5. This step calls this.setState() with an updated state object containing the image objects as a member labeled data, forcing a refresh of the render cycle.
  6. Now that we have data in our state object, we’ll render <Image/> components with both the placeholder image and the actual source URI will point to the images the user will want to see.

Here is a video that demonstrates what rendering of the view looks like with and without the placeholder images. On the left, you’ll find a version of the application that only renders the <Image/> components after the fetch has successfully completed, versus the two-pass approach described above.

Here are some things to think about as you review the code below.

  • You’ll find that the buildImages() method, which is called by render(), is responsible for iterating over the data and producing instances of <Image/>. It determines if we have data in the local state object (line #92) and will pad the array with ten undefines.
  • When the fetch() completes, we’ll enter the second phase of the render cycle, where we expect to have data with URIs for the images we expect to render. buildImages() will at that point use the data to configure the images to the proper URLs.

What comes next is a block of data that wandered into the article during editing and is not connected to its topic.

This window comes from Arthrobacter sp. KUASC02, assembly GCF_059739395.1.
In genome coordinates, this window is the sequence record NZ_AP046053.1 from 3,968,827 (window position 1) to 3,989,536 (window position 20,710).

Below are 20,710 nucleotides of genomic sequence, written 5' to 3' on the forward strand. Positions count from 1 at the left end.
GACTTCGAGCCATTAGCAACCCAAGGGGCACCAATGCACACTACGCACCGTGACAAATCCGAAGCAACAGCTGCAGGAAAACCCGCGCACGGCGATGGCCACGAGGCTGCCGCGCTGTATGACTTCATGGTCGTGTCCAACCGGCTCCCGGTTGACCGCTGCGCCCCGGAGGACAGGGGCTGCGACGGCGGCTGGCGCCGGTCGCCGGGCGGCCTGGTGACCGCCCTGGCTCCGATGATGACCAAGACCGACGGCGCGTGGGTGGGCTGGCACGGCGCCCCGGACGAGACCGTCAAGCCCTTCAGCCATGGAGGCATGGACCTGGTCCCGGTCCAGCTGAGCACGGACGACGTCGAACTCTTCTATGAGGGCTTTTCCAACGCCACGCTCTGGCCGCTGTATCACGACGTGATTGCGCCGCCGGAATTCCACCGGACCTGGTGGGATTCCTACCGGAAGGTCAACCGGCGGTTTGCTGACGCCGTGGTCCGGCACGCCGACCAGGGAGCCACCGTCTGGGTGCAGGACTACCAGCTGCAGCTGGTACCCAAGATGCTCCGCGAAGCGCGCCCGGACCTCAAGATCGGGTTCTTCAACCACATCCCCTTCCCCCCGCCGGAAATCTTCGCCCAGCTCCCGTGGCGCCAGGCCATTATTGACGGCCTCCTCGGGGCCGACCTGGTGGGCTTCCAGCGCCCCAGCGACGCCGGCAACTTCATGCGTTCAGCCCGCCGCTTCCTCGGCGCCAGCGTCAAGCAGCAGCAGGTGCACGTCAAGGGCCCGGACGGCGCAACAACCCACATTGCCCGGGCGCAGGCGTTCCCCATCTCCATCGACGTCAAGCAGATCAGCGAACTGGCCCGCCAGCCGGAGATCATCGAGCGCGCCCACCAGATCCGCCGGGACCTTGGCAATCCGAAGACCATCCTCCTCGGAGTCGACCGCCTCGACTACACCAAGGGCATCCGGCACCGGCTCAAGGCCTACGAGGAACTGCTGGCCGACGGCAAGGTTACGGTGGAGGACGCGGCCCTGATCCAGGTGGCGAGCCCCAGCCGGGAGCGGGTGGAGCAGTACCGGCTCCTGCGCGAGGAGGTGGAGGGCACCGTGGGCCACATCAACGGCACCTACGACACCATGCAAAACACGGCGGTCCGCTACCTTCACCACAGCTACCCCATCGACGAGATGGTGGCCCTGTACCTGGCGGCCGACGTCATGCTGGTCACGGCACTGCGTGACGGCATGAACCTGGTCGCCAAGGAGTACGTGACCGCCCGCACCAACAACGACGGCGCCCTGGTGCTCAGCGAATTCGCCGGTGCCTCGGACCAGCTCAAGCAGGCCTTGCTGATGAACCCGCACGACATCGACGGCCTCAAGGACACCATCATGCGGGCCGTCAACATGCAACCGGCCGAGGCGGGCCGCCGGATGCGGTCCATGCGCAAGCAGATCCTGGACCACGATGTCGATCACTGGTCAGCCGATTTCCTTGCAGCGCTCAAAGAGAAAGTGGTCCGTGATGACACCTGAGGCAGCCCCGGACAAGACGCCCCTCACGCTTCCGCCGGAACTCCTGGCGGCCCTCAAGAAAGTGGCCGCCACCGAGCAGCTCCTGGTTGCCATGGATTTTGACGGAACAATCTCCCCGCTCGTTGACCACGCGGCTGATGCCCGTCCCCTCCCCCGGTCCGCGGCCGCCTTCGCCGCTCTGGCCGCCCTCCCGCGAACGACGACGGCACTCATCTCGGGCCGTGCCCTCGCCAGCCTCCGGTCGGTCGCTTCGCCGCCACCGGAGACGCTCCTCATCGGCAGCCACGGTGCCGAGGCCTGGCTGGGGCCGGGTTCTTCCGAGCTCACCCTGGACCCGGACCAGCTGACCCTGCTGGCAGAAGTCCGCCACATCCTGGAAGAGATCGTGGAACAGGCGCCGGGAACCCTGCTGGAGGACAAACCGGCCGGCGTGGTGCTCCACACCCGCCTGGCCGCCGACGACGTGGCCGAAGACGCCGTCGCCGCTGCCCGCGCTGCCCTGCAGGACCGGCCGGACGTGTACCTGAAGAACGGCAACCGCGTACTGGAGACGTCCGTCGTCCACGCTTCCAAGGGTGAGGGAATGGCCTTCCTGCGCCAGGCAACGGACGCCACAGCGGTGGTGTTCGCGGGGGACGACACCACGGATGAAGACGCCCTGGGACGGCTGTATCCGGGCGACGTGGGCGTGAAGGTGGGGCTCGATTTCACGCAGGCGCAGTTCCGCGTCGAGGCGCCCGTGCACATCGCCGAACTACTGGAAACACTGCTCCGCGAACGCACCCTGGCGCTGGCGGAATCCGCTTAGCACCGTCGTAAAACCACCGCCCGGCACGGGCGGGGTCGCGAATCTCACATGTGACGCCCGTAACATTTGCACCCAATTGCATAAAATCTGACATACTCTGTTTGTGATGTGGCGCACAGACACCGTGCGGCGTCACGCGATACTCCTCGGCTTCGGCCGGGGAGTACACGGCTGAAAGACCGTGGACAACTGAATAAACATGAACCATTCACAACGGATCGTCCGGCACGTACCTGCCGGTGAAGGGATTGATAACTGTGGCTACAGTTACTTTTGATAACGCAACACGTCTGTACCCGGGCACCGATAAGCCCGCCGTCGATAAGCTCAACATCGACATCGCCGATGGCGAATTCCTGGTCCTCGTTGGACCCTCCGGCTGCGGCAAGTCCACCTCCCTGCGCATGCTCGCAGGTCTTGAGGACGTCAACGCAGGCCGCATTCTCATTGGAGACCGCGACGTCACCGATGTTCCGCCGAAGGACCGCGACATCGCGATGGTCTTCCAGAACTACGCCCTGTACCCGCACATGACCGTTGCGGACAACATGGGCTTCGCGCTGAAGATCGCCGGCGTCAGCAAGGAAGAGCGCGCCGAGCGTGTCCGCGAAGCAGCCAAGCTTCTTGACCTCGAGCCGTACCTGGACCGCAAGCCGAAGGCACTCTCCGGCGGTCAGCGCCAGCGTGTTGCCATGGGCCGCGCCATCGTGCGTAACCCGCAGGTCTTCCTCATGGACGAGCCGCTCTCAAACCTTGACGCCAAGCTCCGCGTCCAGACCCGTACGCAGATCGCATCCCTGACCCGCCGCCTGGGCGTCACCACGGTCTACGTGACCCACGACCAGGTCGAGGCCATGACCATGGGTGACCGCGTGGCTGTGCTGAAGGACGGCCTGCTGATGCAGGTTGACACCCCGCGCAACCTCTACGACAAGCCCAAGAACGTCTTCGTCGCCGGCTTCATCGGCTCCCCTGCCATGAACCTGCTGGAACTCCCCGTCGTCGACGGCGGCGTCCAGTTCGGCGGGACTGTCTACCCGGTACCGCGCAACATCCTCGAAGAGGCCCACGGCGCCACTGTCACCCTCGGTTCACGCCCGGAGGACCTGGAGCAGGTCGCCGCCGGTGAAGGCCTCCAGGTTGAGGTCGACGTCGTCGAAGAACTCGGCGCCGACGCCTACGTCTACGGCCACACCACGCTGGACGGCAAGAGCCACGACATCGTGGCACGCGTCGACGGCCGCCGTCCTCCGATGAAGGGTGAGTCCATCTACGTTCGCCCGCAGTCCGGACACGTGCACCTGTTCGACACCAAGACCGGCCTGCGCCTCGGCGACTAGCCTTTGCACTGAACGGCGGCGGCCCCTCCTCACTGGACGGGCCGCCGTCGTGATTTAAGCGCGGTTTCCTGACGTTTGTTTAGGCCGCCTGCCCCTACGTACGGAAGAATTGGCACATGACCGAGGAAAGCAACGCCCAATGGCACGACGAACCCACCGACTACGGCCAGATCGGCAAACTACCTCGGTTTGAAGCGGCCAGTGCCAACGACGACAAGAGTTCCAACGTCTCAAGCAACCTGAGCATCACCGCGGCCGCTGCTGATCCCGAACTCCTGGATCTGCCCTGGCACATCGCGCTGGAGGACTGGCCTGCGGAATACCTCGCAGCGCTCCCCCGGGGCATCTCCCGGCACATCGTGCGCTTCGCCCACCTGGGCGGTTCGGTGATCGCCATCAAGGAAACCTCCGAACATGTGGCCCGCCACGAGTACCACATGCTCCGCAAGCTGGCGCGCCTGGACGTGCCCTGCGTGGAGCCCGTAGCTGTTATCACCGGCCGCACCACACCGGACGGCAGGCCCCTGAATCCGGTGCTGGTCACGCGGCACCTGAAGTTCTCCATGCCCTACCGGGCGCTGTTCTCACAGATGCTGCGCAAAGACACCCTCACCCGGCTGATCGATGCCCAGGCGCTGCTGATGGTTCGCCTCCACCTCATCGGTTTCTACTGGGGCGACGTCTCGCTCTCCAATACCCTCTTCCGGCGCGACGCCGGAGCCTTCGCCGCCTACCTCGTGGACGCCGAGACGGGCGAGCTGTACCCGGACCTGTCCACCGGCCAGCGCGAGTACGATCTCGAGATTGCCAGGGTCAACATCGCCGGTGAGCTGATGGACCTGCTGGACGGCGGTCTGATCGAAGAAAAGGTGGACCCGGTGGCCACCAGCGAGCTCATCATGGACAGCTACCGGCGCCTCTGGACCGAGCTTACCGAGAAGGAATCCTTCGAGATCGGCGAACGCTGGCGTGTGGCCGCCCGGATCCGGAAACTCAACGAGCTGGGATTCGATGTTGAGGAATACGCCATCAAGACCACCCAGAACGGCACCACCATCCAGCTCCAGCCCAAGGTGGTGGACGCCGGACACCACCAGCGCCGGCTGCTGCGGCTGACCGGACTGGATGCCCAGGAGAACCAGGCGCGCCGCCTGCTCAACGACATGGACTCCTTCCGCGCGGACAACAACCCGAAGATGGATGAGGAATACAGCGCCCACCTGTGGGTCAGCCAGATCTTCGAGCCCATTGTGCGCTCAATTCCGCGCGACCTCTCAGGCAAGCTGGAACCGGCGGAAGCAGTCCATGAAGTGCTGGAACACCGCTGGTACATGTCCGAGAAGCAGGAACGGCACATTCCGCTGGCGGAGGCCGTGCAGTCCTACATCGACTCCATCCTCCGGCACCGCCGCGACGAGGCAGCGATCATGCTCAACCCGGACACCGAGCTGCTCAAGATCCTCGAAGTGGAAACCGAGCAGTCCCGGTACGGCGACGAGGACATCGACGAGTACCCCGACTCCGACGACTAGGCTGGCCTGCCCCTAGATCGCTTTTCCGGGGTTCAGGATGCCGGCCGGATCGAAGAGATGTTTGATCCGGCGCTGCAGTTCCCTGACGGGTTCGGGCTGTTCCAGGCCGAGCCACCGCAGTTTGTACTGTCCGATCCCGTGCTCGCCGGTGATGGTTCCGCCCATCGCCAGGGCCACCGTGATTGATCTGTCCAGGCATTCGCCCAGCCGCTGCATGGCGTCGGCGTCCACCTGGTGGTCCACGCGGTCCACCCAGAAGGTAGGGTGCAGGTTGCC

• The last thing to think about is that we must set the defaultSource prop for the <Image/> component to the placeholder. This allows the <Image/> components to fetch the image assets, while allowing to display something for the user.
  • To exacerbate the situation, I’m using Math.random() as a cache buster and am simulating 3G network conditions with information from this blog post. Afterall, slow network is exactly why we’re doing all of this work.

There you have it. The multi-phase approach to rendering images with placeholders while we wait for data to come in is not a difficult approach to configure in our applications.


In this article, we explored using a multi-phase render approach to a view that renders two columns of images using placeholders to assist with the user experience. In the next post, I’ll work to tackle this approach coupled with animating the fade-in of the images.